Asokan Nanniyode's paintings are a result of his study of nature
Nature has inspired many an artist to pick up the brush. While some paint nature as it is, some entwine both man and nature. Asokan Nanniyode is one such artist who has linked both man and Mother Earth on canvas.
His series of 26 paintings titled ‘Goddess' is an ode to nature. Only 19 of these works are, however, on display at Museum Gallery.
Women and nature
Says Asokan: “I did not have a definite image or idea when I began painting this series. The brush led my hand to create a woman who is a part of nature; it soon became a series. But yes, I do hope my paintings create awareness amongst people on the importance of preserving nature. My paintings are also a result of my study of nature.”
Greeting visitors to the exhibition is an image of what seems to be an old fort. A window shaped like the bust of a man gives one a peep into what's on the other side –a woman (reminds one of a mermaid) and the sea. Women made up of pebbles form the next couple of paintings.
Pebbles of different sizes and colours are joined together as if in a jigsaw puzzle to create images of women at one with nature. So, if one canvas has a woman resting on a rock made up of pebbles, another has a fish, which seems to guard a woman who is asleep on the beach.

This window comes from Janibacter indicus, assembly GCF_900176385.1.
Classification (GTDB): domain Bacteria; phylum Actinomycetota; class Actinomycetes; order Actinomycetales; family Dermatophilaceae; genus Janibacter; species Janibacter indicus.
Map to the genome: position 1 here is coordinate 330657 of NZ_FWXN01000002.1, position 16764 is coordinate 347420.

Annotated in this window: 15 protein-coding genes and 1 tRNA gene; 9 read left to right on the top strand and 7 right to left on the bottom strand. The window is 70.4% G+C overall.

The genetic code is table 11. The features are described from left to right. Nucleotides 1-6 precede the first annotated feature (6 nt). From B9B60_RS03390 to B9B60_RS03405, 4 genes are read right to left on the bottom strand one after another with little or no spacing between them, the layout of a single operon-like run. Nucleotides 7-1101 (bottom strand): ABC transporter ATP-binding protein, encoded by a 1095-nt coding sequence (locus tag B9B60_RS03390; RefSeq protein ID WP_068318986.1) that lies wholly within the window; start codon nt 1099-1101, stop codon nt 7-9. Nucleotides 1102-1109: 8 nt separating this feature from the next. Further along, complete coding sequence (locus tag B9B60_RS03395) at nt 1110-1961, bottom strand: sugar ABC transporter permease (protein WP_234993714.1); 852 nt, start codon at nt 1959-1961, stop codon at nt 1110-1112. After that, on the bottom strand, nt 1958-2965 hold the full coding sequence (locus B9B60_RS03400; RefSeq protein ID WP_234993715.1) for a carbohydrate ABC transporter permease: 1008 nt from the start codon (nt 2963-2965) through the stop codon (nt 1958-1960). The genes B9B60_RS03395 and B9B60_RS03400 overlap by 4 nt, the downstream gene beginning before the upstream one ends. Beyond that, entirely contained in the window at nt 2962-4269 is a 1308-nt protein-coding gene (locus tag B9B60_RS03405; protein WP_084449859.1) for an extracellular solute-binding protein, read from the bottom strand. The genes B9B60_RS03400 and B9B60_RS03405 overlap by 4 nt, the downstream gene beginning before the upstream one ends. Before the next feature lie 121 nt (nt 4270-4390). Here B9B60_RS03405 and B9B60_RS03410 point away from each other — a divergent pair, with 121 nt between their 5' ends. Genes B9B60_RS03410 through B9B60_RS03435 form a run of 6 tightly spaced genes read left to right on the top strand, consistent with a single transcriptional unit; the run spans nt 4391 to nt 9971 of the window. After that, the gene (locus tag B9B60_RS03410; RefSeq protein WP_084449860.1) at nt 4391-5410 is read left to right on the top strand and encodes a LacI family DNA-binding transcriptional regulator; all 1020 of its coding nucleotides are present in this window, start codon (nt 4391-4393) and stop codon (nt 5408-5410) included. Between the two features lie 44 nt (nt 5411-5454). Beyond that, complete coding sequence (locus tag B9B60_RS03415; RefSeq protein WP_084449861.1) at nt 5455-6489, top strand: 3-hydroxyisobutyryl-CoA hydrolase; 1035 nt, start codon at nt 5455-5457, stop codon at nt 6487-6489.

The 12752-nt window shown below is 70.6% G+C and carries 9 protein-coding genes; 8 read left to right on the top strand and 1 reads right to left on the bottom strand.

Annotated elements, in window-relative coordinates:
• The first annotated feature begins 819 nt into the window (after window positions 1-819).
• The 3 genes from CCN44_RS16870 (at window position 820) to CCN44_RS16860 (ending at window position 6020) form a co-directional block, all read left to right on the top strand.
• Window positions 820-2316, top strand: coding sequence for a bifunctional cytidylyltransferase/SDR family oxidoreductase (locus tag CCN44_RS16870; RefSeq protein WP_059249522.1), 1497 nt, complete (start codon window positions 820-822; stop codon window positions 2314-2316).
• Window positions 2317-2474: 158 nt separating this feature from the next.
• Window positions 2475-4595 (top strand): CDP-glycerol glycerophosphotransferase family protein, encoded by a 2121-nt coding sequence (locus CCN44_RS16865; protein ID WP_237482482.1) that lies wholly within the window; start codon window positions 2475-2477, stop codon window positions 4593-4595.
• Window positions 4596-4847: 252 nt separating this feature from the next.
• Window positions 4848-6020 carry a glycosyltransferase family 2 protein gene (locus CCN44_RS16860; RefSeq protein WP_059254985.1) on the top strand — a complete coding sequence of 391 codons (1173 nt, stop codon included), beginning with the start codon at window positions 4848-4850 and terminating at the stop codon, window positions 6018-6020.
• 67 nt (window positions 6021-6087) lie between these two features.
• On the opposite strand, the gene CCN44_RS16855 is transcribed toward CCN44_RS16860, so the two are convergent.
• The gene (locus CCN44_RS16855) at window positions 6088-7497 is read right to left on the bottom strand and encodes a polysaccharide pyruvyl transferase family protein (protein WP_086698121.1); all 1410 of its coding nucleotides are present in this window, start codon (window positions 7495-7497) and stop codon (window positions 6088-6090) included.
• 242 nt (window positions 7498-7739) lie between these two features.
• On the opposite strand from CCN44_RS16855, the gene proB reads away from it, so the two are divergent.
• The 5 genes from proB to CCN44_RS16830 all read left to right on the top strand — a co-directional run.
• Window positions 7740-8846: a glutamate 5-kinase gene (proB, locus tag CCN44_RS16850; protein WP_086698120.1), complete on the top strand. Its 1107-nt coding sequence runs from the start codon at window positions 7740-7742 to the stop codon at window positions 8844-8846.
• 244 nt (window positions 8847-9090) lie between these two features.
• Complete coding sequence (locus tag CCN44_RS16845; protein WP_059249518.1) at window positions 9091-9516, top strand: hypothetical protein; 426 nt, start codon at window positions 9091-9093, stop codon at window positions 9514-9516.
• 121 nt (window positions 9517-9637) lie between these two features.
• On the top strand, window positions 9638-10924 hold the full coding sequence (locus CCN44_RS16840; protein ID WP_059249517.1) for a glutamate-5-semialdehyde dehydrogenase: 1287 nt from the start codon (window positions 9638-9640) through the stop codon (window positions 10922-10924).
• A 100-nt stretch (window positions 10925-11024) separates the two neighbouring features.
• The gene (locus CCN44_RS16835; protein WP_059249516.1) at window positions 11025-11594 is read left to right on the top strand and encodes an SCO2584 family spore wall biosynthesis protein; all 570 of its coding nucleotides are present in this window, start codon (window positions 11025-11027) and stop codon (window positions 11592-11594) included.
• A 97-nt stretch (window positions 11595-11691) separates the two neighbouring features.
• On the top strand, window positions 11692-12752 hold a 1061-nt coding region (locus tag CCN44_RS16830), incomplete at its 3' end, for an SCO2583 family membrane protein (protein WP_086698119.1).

Two paintings that seem to be twin paintings due to the backdrop portrayed, has two women in what look like ancient caves. While one painting has a woman huddled up fearing what would happen next, the other has a woman staring back almost challengingly.
If the first reminds you of nature coiled up as it is being attacked, the latter seems as if nature is bold enough to put up a fight.
A painting of a woman hugging herself with her face masked has the universe as the background. Her body is made up of tiny circles that remind one of molecules. Is the artist trying to tell us that we are but a part of the universe?
His next set of paintings also reminds us we are but a part of the earth as fine grains of sand make up women who are asleep on the beach.
That we are dependent on nature is pointed out in Asokan's canvases of women in green. Leaves are what clothe women in these paintings. If one has Mother Earth sprouting from amidst thick greenery another has nature all wrinkled and dried up.
Yet another has nature providing her bounty to man. A portrait of a woman who appears in the midst of blooming plants reminds one of Eve.
The final painting in the exhibition is the one that is most arresting, Mother Earth is meditating and the look on her face is serene. Surrounded by lush untouched nature one can't help but hope that both she and nature remain so.
The exhibition of paintings is on till May 11.LIZA GEORGE